Treatment patterns and importance of addressing lipid abnormalities

Statin therapy is established and accepted as primary and secondary prevention [15] and the effect of statins on lowering LDL-C as well as their effect on reducing the risk of cardiovascular events has been widely documented [5,34-36]. Since in this study, treatment was primarily targeted towards lowering LDL-C, isolated LDL-C was less prevalent in high risk population. Low HDL-C and elevated TGs are independent risk factors for CHD [8,12,32,37] and abnormalities in these lipids were not much improved in this study: Elevated TGs and low HDL-C and combinations persisted to a large extent, mostly in high-risk population despite LMT.

In the logistic regression analysis we found duration of statin therapy to be negatively associated to attainment of goal/normal levels. For each year increase on statin treatment the odds of attaining LDL-C goal decreased by about 10% (OR, 0,86; 95%CI, 0,84-0,87). This could indicate lower efficacy with increasing time on treatment, however better medication possession ratio was found to be associated with a better goal attainment in TC and in LDL-C [28]. Half of all patients on statin treatment discontinue the medication by the end of the first year [38]. Our findings might be influenced by factors related to patient compliance to treatment and discontinuation. Patients in this study were assumed to be compliant to treatment, as they fulfilled the criteria of refilling their prescriptions for at least one year, however this might still not accurately reflect real compliance to treatment. Another possible explanation could be related to dosing. Almost 94% of all patients in this study were treated with statins, of which 61% were treated with simvastatin. The mean dose for those patients treated with simvastatin was 16.74 mg, 43% were treated with 10 mg/day, 52% with 20 mg/day, 4.9% with 40 mg/day and only 0,1% were treated with 80 mg/day. This dosing is in the lower range of what is recommended for patients at high risk [15]. The doses of other statins were also in the lower ranges.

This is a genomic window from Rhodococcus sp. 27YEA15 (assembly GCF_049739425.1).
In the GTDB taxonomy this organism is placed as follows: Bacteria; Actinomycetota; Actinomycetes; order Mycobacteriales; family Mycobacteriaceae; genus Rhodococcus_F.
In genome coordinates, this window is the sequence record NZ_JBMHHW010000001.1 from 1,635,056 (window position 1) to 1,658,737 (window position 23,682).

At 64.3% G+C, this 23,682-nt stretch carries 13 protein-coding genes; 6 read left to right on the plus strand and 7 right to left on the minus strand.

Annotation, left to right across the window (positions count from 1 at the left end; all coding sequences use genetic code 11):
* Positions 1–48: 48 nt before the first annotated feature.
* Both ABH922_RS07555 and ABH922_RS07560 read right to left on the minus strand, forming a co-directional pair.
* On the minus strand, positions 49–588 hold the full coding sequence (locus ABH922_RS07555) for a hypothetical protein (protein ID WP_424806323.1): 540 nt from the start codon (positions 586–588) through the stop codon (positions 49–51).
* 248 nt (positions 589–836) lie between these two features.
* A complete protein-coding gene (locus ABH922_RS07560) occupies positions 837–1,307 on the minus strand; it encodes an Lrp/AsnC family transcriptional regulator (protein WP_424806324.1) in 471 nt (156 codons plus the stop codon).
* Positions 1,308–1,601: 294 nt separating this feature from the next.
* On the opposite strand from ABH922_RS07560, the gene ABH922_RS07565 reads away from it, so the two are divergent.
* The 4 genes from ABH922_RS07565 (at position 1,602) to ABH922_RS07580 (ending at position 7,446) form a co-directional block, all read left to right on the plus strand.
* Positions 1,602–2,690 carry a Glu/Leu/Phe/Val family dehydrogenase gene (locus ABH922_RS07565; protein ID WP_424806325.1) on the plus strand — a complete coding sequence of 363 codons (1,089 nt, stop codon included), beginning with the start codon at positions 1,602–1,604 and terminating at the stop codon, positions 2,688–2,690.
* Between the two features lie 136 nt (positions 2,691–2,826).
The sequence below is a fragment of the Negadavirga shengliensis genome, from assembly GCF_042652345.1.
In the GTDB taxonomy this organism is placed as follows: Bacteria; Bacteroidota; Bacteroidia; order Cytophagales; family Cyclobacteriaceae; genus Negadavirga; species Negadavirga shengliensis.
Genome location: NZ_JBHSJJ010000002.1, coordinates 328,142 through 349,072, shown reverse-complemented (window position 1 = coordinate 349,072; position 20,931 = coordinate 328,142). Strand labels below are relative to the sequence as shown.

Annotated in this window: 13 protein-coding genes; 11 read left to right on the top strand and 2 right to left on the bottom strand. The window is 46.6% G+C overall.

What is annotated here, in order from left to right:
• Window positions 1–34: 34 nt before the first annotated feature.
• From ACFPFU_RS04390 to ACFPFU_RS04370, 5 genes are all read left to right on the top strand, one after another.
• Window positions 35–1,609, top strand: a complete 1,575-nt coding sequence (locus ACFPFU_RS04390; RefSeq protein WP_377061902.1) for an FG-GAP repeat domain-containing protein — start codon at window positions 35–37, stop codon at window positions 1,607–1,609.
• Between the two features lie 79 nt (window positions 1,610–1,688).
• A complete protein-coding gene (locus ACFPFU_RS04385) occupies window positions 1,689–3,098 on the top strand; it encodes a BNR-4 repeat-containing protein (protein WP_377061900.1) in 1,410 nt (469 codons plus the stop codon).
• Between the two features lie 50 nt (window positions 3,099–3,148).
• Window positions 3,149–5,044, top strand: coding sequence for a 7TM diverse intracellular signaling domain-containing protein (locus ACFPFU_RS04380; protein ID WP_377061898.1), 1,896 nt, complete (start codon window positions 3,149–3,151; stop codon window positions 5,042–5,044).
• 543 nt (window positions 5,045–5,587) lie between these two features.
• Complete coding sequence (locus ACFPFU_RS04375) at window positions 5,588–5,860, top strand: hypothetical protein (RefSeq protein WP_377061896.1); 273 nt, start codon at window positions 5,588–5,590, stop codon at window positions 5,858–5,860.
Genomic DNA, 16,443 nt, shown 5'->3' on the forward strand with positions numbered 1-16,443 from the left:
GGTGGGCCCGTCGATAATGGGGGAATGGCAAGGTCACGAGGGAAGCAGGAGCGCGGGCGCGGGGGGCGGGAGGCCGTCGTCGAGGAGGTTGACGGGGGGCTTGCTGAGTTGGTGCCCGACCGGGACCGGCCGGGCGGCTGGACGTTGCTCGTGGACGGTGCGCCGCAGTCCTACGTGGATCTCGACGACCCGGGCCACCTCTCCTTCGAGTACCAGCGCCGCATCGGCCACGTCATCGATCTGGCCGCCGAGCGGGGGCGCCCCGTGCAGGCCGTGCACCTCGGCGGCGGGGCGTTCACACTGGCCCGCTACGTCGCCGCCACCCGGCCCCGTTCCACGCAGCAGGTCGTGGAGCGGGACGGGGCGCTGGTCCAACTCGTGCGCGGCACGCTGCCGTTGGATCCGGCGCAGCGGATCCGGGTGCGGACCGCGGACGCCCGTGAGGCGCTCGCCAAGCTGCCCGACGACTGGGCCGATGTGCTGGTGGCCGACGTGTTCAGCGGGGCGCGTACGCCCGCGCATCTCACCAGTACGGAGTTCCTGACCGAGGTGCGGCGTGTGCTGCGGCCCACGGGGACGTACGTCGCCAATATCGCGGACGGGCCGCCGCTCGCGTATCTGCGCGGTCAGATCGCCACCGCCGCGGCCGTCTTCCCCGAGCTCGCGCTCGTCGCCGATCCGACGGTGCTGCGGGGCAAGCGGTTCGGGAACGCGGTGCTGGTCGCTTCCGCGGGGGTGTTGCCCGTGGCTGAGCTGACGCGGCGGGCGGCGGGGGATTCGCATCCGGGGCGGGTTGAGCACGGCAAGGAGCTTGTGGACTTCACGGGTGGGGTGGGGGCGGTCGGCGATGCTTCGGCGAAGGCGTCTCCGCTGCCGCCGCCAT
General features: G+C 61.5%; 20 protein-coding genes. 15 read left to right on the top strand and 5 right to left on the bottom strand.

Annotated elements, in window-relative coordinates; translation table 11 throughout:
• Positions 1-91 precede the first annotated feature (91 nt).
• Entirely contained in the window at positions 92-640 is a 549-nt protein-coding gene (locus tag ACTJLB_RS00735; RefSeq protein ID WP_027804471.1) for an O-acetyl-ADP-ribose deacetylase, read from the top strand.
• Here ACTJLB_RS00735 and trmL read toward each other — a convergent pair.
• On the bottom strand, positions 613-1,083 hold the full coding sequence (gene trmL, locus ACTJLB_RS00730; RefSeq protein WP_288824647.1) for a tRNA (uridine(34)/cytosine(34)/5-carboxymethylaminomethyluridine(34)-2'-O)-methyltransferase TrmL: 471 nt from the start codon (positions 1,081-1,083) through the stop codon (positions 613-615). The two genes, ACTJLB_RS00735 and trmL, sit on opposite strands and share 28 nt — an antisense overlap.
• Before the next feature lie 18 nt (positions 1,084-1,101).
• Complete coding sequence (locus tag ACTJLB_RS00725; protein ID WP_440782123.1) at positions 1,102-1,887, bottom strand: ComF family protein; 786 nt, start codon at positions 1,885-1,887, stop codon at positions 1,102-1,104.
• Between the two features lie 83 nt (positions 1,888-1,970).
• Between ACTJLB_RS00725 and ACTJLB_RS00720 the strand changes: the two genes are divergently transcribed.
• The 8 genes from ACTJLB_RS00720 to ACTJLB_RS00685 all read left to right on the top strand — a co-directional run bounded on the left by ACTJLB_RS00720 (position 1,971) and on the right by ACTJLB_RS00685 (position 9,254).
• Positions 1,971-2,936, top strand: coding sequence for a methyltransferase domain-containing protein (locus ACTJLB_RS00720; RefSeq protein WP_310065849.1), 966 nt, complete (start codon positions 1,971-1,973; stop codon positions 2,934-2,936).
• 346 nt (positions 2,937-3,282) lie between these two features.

Therapies that modify LDL-C, HDL and/or TG exist but they are not widely utilized. Use of new medical technology varies widely between countries but also between different disease areas within a country [39]. The causes for variations in use of new drugs could be divided into three broad groups, macro-or system level determinants, service organization determinants and clinical practice determinants [40]. Examples of determinants could be spending on pharmaceuticals, role and impact of health technology assessment, guidelines and clinical culture and attitudes etc. Use of statins as well as use of drugs in other therapy areas was low in Sweden when compared to other countries [39], which could be an indicator and explanation for low uptake of new drugs in general.

Some of the therapies that modify LDL-C, HDL and/or TG are associated with limitations and might explain the low utilization of these therapies. Fibric acid and nicotinic derivatives are two classes with documented effects on increasing HDL-C and association to reduced CV events, but have limited documentation on CV outcomes and are associated with high rates of adverse events or tolerability issues [27]. The most common side effects during fibrate therapy were skin reactions and gastrointestinal symptoms, while flushing was the most common issue during therapy on Niacin [27] and could be major reason behind the limited use of these treatment options.

Limitations and strengths

Total patients that met all predefined inclusion and exclusion criteria and were included in the analysis were 5424, about 58% of total study population (n = 5424/9384). The inclusion criteria of complete lipid profiles caused an exclusion of about 21% (n = 1933/9384), which may result in selection bias, since patients with high CVD risk should have better documentation and a greater probability of selection in the cohort and this could be a limitation of generalizability. The problem of missing complete lipid profiles was reported by other researchers and the analytical solution used in this study was adapted from their prior work [28]. In short, they compared baseline lipid values for those patients with complete lipid profiles compared to the included patients. If baseline lipid profiles were similar they concluded that those patients with complete profiles were representative for the entire cohort. Using the same methodology in this study no major differences in baseline lipid values were found between excluded and included cases. Nonetheless, one should use caution when extrapolating these data to the general population of patients using LMT.

Another limitation is that our analyses were on patients who got their LMT prescription refilled for at least one year and had complete lipid profiles, which might thus represent a best-case scenario of goal/normal lipid level attainment. Another possible limitation is that it was not possible to differentiate between fasting and non-fasting TG measurements in this study. To address this issue LDL-C measurements were considered invalid if the triglyceride values were >4.5 mmol/L. Furthermore both fasting as well as non-fasting TG act as strong predictors of cardiovascular events [41].